your property, you can kill it. That's a myth. You can kill it. Sure 
you can. There's this limited exemption regarding endangered species 
which is apparently a problem in some States, not in ours. They just 
killed some wolves in eastern Oregon because they were concerned that 
they might have the caused predation.
  Now, let's talk about this subsidy. It's unnecessary. It's 
ineffective. And it's a taxpayer subsidy. I mean, are you guys serious 
about cutting the deficit or not? Why give private ranching interests 
subsidies to do something they should do themselves?

                              {time}  0940

  There is no good reason to do that. Now you're going to say, oh, 
we're worried about aircraft. Well, no. We're only cutting in one 
budget, which is $13.7 million, which is the Livestock Protection 
Program.
  Now, of course he said it's incredibly cost effective. It's been 
about $1 billion that's been spent on this program during its duration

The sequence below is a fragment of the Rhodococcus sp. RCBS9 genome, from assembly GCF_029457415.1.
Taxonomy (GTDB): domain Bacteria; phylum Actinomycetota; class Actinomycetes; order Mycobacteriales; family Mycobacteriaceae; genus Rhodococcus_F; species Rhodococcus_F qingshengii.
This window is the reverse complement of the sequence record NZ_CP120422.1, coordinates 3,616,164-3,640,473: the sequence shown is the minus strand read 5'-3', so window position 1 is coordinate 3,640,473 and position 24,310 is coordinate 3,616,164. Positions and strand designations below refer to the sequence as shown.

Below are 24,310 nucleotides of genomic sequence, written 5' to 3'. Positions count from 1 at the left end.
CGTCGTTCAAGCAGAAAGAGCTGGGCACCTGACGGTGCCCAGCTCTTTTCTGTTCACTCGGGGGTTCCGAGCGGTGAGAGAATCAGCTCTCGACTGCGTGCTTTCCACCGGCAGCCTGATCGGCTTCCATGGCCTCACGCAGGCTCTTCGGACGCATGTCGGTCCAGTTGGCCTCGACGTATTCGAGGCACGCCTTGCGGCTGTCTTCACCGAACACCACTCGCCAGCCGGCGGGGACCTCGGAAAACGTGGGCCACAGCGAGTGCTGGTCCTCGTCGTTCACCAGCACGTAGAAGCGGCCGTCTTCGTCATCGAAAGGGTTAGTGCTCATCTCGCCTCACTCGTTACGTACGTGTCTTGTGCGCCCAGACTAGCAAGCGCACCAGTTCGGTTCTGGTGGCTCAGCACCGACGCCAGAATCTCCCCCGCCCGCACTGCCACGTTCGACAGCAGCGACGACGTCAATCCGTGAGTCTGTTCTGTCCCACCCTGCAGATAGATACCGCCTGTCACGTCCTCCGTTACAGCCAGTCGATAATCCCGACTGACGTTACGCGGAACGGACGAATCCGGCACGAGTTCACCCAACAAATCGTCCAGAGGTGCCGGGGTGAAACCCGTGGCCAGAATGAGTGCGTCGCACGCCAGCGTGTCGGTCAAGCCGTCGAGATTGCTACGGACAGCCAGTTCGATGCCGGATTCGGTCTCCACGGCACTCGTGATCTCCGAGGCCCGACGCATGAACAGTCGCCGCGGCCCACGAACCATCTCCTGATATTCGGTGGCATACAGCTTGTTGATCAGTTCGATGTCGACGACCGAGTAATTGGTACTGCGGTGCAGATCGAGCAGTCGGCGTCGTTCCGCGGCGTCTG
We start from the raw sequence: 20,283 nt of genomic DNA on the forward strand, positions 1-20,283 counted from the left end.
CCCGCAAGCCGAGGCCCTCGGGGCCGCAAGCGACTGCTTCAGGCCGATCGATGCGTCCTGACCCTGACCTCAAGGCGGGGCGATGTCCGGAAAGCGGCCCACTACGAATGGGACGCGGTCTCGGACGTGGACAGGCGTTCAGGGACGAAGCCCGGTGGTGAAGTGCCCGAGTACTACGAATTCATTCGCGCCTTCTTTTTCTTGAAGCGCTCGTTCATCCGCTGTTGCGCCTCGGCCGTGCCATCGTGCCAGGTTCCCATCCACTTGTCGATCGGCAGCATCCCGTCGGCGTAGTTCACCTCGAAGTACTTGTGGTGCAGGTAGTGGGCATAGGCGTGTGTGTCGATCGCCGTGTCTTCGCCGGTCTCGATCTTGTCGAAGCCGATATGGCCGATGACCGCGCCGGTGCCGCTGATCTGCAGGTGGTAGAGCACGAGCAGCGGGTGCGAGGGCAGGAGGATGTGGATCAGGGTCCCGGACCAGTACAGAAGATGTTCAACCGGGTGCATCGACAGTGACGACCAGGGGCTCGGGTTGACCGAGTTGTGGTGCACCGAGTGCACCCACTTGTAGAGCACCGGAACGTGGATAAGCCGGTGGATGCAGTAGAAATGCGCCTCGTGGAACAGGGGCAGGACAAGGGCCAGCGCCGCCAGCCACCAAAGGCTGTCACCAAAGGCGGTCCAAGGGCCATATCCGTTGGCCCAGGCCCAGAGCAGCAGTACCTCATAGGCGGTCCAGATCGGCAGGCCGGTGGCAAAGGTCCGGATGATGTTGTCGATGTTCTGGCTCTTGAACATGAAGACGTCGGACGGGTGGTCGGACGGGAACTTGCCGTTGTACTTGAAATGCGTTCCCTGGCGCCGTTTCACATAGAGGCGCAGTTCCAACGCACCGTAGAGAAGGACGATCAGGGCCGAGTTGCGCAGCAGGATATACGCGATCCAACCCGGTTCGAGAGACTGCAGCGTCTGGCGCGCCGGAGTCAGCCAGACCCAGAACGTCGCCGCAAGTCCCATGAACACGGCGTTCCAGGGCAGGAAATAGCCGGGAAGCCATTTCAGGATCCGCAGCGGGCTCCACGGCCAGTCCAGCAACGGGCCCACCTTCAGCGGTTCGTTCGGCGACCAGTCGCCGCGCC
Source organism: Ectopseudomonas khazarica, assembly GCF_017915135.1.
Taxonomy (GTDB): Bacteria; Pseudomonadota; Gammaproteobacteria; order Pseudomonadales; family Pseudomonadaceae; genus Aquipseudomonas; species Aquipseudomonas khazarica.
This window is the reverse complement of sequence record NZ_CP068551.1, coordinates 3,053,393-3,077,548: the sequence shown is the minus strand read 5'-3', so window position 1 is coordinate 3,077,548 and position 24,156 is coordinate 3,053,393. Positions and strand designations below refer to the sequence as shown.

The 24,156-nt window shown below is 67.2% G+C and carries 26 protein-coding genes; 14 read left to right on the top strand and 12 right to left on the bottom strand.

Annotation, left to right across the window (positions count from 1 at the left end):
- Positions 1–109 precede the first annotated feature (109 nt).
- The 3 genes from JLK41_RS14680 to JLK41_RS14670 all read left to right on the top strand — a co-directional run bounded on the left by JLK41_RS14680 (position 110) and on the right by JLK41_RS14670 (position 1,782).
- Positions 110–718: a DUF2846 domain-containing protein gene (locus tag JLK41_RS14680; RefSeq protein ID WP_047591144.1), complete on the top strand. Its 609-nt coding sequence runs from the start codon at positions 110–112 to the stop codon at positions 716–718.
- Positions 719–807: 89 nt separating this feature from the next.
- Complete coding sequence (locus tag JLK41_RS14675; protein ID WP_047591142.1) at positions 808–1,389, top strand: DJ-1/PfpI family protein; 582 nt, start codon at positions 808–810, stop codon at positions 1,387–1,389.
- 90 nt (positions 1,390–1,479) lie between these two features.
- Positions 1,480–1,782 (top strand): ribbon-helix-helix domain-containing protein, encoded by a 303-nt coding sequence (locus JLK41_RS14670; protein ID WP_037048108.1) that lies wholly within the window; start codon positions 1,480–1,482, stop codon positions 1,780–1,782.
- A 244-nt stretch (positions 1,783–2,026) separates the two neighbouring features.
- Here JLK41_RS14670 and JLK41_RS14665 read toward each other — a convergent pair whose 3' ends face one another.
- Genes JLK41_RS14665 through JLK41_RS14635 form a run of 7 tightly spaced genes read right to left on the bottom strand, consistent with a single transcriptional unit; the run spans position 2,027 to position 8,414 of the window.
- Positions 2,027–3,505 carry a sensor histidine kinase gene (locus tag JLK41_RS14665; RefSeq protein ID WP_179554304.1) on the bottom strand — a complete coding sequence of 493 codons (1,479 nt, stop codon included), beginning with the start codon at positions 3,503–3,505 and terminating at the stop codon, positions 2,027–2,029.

by the Federal Government, $1 billion. And during that time--because 
they're not following biology or any sensibility--the coyote population 
has tripled despite the $1 billion. In Colorado, they fly around in 
planes and shoot coyotes; it costs about 100 bucks a coyote. There are 
more coyotes now than there were when Animal Damage Control started 
these programs.
  They don't understand pack behavior and what causes dispersion. 
They've got coyotes now in parts of the country where they haven't seen 
them for 100 years. It's a really effective program; it's working 
really well. It has nothing to do with geese or any of that. That's 
another part of Wildlife Services. That is not the subsidy to private 
ranching interests to conduct lethal predator control.
  And then they do some other great things. They have these nifty 
little devices, they're called M-44s. It's basically a baited cyanide